Thursday, January 22, 2009

The Do's & Don'ts of Teacher Career Fairs

I have been going to Teacher Career Fairs for 4 years and some common mistakes are made at every one. Likewise, some teachers make an incredible first impression & I'll remember them months later. I'm off to Vancouver tomorrow to attend the UBC Teacher Career Fair, and one of my teachers from last year, Krissy Redekop, has been attending the teacher jobs fairs in Ontario all month.

What NOT to do at a Teacher Career Fair

  1. Ask a recruiter "So, what's the weather like in ________?" Believe it or not, I get this question all the time. Ummm....right - what's the weather like in England? Just like Jamaica! HOT! Okay, I don't say that, but I want to. Don't ask a question that you a) should already know the answer to and b) can find out from a simple google search or guide book.
  2. Do not under any circumstances go up to a recruiter and then tell them all the reasons you wouldn't want to work in their country. "Teach in London? But it's soooo expensive there!" The recruiter then feels they have to convince you why their location is ideal, when really, you should be working at convincing them to hire you. If the recruiter is spending all their time trying to convince you to work for them (talking about how great the salary is, how easy the job is, what you'll get if you work for them, etc.) then you should be asking yourself why they need you so badly. There's a teacher job shortage in many parts of Canada and chances are you need them more than they need you.
  3. Don't dress as if you're still a student. You're on your way to being a professional. Dress like one.
  4. Don't give your resume or contact details to every recruiter at a job fair. We will contact you (particularly teacher recruitment agencies for England & Asia) so don't waste our time & yours if you're not really interested. There are some agencies that will call you every week, early in the morning to "check in". They hope that by calling you all the time they won't "lose" you to another agency. I'm not like this as I don't have the time, and know that my teachers contact me when they need me. I don't worry about "losing" teachers as I have a solid track record with teachers & rarely lose any to another agency. But most agencies aren't like this - so if you sign up to every one, well ... now you know what will happen.
  5. Don't get too nervous! Chances are you'll meet a bunch of recruiters & we won't remember you in a few months. That's the honest truth. So don't stress out too much & just be yourself (the professional, confident & capable teacher that you are).

What you SHOULD do at a Teacher Job Fair:
  1. Ask good questions. Yes, there are dumb questions, although I'd never say that to anyone's face. Just see #1 above. Equally, there are very good questions. Joe came up to me at the OISE fair (University of Toronto) in December and asked me about Ofsted reports for schools in London and whether I had any advice for him on how to read between the lines of these reports. I knew a few things about Joe with that first question - 1. Joe knows what he's talking about & wants to know more 2. Joe is smart enough to do his research & wants a good school to teach at and 3. Joe can speak with a principal or Head Teacher with inteligence and confidence. I offered to interview him the next day. Did he get the job? Of course. I'd love to see him teaching in London with Classroom Canada in the near future.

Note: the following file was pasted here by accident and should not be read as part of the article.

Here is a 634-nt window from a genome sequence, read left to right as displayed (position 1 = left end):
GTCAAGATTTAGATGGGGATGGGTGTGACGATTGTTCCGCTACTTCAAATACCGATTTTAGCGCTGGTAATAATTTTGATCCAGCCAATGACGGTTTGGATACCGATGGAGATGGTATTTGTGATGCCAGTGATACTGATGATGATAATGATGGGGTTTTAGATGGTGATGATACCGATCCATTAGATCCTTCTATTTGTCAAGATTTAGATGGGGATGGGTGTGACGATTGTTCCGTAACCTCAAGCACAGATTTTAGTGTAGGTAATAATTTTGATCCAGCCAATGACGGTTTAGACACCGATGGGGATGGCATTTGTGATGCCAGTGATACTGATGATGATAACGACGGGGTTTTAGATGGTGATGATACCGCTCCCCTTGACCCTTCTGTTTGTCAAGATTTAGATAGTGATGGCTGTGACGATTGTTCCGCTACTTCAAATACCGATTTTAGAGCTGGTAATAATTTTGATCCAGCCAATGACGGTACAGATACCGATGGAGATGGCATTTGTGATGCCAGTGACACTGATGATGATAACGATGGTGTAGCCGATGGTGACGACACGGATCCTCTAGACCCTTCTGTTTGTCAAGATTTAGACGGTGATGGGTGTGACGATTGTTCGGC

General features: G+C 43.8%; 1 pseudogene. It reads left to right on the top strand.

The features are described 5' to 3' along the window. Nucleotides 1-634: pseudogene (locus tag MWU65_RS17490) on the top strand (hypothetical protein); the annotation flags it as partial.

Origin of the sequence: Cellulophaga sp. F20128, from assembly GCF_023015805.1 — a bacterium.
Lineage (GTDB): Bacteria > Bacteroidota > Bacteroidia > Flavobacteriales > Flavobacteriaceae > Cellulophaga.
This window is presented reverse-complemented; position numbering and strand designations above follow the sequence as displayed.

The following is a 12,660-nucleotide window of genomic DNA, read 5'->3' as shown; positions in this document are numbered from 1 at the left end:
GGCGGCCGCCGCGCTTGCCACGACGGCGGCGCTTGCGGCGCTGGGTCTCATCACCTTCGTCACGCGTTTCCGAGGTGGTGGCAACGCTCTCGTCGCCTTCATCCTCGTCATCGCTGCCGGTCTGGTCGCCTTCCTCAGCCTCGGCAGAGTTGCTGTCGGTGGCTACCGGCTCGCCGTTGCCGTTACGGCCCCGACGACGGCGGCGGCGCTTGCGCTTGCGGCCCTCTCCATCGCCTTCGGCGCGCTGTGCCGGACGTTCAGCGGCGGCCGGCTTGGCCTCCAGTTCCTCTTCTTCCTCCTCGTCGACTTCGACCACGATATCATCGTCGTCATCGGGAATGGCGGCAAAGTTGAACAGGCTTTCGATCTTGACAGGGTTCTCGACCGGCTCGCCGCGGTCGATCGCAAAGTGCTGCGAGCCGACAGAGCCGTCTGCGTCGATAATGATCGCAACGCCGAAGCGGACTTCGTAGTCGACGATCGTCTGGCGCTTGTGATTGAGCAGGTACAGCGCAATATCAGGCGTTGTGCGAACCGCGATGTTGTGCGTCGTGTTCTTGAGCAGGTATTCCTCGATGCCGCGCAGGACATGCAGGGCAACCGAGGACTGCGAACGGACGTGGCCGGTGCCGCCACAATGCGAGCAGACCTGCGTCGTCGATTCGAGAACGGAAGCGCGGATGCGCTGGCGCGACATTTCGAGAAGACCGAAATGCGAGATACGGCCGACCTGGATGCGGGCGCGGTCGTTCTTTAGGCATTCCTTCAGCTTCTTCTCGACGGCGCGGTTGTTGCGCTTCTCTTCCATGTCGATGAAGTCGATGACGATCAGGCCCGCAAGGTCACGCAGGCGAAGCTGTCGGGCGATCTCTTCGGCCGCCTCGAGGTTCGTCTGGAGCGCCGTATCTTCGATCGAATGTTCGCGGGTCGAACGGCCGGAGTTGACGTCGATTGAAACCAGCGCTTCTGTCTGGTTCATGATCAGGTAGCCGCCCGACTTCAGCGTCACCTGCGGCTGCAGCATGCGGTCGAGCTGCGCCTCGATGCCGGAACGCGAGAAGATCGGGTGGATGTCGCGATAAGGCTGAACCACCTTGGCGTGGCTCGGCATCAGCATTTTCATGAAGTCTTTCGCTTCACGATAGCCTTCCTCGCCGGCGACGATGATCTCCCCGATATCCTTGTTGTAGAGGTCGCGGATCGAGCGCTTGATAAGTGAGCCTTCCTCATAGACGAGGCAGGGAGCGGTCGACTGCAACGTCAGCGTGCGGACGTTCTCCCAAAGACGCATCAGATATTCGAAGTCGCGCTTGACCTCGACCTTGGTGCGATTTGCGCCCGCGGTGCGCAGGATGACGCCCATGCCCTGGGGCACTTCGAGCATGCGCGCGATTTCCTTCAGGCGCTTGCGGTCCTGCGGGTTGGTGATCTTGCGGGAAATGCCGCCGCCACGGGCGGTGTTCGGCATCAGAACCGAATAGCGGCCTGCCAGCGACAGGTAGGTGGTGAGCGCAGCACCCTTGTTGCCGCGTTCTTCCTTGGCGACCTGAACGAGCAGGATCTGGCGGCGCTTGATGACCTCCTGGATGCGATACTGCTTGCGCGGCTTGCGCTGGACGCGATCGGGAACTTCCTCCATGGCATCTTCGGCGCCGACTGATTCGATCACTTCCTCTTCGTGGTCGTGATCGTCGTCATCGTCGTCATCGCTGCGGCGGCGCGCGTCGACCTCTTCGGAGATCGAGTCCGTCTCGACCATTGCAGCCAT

2. Dress appropriately. To use Joe as an example again, he dressed like a teacher. We even joked about how he was the only one at OISE wearing a tie. Most students just wore jeans and t-shirts, didn't bring their resumes & just grabbed whatever freebies they could get. Who gets the interview? Joe of course.
  3. Bring your resume. After having a brief chat with a recruiter you can ask if they are accepting resumes. If they say yes, pull yours out (ideally not crumpled up in your backpack). You can include a photo in a resume to hand out at a career fair to help us remember you later.
  4. If you've done your research about a particular school board or recruitment agency, let them know. If you want to work for that particular person, tell them. We love to hear this! We also love to hear why you want to work with us. You don't have to be "salesy" - just be yourself. I can tell you that anyone who comes up to me and mentions this blog will have an interview in no time. Pretty simple right?
  5. Keep an open mind. You're there to check out your options, find out more information and hopefully make a great first impression that will lead to interviews for teaching jobs. Never forget that. Yes, your friends will be there. Yes, it can be a social time. But don't let your friends stop you from going to every table & meeting the people that make crucial decisions about your future.
Sign up for our newsletters to read more about teaching in London, England. Download a free chapter of the ebook, Guide to Teaching in London: A Survival Guide for Canadians. If you like that chapter, buy the ebook! If you're not satisified, I'll give you your money back. I've never had to refund anyone yet so I'm confident I won't have to!

Have you been to a Career Fair lately? Have any advice to offer our readers? Please share your thoughts below.

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Thanks for sharing your two pence!


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